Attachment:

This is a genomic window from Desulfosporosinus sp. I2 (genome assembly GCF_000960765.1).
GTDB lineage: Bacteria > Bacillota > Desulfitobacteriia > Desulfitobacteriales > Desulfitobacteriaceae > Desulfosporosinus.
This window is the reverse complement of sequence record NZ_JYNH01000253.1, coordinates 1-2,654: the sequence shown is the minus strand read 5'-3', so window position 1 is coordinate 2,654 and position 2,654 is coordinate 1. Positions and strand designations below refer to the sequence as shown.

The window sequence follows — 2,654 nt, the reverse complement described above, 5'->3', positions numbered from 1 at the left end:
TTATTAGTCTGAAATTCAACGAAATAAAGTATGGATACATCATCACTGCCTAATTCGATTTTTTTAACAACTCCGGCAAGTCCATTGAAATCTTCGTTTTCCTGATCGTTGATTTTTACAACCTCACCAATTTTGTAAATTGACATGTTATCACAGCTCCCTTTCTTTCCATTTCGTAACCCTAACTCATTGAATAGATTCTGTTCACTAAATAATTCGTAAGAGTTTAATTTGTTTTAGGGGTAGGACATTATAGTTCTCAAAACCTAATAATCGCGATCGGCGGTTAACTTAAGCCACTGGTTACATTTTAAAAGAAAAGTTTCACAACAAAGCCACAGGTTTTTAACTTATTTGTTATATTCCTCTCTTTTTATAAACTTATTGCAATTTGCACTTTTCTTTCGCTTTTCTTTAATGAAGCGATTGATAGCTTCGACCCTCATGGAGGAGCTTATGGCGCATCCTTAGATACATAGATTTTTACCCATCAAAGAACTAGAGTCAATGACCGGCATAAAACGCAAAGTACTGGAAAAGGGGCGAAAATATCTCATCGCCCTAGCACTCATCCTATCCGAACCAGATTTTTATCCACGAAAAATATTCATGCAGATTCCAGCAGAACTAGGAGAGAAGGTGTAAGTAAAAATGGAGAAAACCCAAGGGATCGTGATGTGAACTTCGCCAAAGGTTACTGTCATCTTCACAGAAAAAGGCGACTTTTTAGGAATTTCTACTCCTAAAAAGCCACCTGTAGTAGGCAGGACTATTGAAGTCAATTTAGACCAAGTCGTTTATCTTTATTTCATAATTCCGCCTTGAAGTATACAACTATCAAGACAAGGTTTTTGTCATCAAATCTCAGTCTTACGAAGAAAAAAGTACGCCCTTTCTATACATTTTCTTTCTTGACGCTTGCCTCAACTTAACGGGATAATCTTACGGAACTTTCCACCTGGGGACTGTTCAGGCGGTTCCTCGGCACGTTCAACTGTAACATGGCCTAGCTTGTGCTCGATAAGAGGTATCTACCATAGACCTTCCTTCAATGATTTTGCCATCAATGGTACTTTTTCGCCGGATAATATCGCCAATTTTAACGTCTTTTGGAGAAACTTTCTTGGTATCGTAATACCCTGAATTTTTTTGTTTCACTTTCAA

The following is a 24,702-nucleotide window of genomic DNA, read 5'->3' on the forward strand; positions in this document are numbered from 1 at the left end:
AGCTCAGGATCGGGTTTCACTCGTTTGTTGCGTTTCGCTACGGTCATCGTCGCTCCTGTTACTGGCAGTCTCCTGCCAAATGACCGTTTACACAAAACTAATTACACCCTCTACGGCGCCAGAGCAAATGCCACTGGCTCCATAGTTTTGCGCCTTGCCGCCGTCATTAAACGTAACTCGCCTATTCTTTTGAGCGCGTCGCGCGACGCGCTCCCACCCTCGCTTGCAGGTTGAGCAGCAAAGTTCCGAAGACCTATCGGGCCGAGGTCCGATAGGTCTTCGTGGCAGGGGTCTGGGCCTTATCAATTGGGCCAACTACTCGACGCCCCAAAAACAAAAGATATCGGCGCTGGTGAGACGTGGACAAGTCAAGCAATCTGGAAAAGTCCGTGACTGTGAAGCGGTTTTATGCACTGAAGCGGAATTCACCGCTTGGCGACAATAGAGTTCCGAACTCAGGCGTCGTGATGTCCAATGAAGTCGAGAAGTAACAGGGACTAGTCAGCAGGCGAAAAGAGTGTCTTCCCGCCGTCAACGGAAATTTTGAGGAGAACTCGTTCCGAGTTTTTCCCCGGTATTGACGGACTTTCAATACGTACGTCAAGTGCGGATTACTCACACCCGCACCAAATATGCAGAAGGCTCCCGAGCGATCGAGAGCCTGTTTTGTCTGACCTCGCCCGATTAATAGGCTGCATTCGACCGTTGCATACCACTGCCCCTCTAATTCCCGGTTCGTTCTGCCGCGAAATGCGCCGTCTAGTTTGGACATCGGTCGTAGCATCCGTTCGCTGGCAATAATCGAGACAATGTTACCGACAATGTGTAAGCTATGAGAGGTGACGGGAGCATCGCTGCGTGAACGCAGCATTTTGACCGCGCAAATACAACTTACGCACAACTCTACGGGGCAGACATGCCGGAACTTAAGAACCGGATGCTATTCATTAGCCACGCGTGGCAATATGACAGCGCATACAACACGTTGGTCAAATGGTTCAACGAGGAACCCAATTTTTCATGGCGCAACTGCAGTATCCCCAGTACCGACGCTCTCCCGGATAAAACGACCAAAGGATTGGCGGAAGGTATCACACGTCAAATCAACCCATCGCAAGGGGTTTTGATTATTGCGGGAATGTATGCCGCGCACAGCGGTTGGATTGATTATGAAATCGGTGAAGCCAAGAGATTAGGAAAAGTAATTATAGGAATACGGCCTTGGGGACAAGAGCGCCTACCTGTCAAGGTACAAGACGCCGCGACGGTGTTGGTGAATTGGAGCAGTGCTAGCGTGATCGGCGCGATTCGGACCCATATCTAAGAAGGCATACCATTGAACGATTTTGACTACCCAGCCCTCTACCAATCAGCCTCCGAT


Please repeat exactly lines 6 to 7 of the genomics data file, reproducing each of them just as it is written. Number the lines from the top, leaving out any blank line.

The following is a 24,702-nucleotide window of genomic DNA, read 5'->3' on the forward strand; positions in this document are numbered from 1 at the left end:
AGCTCAGGATCGGGTTTCACTCGTTTGTTGCGTTTCGCTACGGTCATCGTCGCTCCTGTTACTGGCAGTCTCCTGCCAAATGACCGTTTACACAAAACTAATTACACCCTCTACGGCGCCAGAGCAAATGCCACTGGCTCCATAGTTTTGCGCCTTGCCGCCGTCATTAAACGTAACTCGCCTATTCTTTTGAGCGCGTCGCGCGACGCGCTCCCACCCTCGCTTGCAGGTTGAGCAGCAAAGTTCCGAAGACCTATCGGGCCGAGGTCCGATAGGTCTTCGTGGCAGGGGTCTGGGCCTTATCAATTGGGCCAACTACTCGACGCCCCAAAAACAAAAGATATCGGCGCTGGTGAGACGTGGACAAGTCAAGCAATCTGGAAAAGTCCGTGACTGTGAAGCGGTTTTATGCACTGAAGCGGAATTCACCGCTTGGCGACAATAGAGTTCCGAACTCAGGCGTCGTGATGTCCAATGAAGTCGAGAAGTAACAGGGACTAGTCAGCAGGCGAAAAGAGTGTCTTCCCGCCGTCAACGGAAATTTTGAGGAGAACTCGTTCCGAGTTTTTCCCCGGTATTGACGGACTTTCAATACGTACGTCAAGTGCGGATTACTCACACCCGCACCAAATATGCAGAAGGCTCCCGAGCGATCGAGAGCCTGTTTTGTCTGACCTCGCCCGATTAATAGGCTGCATTCGACCGTTGCATACCACTGCCCCTCTAATTCCCGGTTCGTTCTGCCGCGAAATGCGCCGTCTAGTTTGGACATCGGTCGTAGCATCCGTTCGCTGGCAATAATCGAGACAATGTTACCGACAATGTGTAAGCTATGAGAGGTGACGGGAGCATCGCTGCGTGAACGCAGCATTTTGACCGCGCAAATACAACTTACGCACAACTCTACGGGGCAGACATGCCGGAACTTAAGAACCGGATGCTATTCATTAGCCACGCGTGGCAATATGACAGCGCATACAACACGTTGGTCAAATGGTTCAACGAGGAACCCAATTTTTCATGGCGCAACTGCAGTATCCCCAGTACCGACGCTCTCCCGGATAAAACGACCAAAGGATTGGCGGAAGGTATCACACGTCAAATCAACCCATCGCAAGGGGTTTTGATTATTGCGGGAATGTATGCCGCGCACAGCGGTTGGATTGATTATGAAATCGGTGAAGCCAAGAGATTAGGAAAAGTAATTATAGGAATACGGCCTTGGGGACAAGAGCGCCTACCTGTCAAGGTACAAGACGCCGCGACGGTGTTGGTGAATTGGAGCAGTGCTAGCGTGATCGGCGCGATTCGGACCCATATCTAAGAAGGCATACCATTGAACGATTTTGACTACCCAGCCCTCTACCAATCAGCCTCCGAT